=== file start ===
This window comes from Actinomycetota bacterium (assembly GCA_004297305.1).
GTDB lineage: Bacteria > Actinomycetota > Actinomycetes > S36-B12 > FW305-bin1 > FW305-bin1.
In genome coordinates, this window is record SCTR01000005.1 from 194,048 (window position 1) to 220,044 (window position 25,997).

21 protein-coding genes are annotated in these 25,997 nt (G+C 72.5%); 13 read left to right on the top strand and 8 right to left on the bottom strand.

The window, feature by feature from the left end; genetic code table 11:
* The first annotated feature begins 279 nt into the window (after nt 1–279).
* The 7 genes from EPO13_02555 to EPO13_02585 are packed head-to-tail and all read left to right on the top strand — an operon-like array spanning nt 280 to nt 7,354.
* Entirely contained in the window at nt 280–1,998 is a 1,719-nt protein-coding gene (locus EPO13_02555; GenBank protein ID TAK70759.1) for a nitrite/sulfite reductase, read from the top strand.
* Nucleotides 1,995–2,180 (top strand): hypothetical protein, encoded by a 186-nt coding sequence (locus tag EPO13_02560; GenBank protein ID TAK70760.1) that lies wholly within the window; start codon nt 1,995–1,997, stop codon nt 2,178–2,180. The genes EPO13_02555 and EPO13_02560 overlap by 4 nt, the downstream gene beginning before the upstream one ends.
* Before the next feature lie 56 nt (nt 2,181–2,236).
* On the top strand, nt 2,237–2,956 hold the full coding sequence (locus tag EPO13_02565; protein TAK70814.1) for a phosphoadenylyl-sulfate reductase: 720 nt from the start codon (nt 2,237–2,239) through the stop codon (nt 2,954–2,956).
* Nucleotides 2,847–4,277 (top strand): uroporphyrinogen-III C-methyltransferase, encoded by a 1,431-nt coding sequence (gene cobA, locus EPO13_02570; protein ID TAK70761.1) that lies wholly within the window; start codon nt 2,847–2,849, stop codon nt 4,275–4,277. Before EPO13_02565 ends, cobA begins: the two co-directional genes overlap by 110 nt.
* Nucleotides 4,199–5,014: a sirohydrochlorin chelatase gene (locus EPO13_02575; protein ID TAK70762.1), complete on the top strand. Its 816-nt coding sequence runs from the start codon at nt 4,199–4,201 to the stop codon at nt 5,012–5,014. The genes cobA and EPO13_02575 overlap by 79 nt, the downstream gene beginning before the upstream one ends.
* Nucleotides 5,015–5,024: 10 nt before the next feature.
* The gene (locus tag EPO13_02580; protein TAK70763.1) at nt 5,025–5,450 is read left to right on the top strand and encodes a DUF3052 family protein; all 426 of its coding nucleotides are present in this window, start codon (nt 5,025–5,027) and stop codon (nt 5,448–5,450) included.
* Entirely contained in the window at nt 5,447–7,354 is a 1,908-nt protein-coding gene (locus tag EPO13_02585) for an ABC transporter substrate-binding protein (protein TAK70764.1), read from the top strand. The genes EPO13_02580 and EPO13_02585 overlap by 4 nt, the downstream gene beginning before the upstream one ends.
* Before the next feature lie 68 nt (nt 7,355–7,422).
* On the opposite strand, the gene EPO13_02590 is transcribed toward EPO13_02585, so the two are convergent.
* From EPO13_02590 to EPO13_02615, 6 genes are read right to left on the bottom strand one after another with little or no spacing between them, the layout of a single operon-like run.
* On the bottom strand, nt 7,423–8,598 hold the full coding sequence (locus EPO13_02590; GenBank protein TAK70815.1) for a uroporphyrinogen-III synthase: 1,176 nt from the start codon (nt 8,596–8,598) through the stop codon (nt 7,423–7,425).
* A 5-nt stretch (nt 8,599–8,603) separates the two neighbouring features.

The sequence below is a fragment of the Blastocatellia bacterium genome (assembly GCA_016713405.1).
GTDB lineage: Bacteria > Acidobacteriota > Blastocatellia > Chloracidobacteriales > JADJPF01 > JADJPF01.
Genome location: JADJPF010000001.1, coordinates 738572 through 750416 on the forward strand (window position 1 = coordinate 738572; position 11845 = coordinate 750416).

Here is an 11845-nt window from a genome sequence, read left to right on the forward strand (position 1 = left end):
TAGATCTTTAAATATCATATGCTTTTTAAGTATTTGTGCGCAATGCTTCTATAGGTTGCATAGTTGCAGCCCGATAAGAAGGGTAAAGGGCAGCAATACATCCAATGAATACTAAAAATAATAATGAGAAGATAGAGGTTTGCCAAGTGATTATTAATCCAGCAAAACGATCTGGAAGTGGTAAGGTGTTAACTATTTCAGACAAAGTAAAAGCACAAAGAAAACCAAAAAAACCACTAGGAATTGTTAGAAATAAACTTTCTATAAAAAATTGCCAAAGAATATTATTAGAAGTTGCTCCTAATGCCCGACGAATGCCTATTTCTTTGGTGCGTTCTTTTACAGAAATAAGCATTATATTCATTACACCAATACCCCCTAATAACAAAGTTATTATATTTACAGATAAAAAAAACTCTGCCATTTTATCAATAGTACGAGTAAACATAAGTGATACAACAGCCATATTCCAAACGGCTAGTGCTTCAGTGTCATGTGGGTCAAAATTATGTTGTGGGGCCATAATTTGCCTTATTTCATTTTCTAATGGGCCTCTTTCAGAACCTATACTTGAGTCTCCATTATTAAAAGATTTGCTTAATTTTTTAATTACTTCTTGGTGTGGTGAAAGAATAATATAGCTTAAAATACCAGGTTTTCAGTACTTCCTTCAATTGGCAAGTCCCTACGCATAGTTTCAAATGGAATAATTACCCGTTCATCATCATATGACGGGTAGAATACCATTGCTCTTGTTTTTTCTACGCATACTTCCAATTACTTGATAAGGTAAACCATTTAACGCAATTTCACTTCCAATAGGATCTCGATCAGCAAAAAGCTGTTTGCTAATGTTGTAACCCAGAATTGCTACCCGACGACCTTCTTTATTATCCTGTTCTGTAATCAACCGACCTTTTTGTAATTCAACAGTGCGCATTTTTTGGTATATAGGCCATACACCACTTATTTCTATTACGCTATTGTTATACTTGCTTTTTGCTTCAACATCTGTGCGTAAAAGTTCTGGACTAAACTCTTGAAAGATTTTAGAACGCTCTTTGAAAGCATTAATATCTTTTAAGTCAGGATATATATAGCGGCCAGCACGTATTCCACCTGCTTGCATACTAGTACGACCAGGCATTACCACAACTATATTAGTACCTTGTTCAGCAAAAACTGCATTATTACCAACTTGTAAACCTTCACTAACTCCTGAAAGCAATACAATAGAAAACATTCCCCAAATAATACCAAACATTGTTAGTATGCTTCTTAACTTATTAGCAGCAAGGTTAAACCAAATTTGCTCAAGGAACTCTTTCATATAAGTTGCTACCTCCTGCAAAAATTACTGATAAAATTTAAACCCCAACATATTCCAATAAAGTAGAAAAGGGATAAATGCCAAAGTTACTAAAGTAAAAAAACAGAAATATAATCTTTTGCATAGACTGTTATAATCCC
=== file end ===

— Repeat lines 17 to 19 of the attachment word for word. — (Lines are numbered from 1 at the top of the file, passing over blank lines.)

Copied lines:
* Before the next feature lie 68 nt (nt 7,355–7,422).
* On the opposite strand, the gene EPO13_02590 is transcribed toward EPO13_02585, so the two are convergent.
* From EPO13_02590 to EPO13_02615, 6 genes are read right to left on the bottom strand one after another with little or no spacing between them, the layout of a single operon-like run.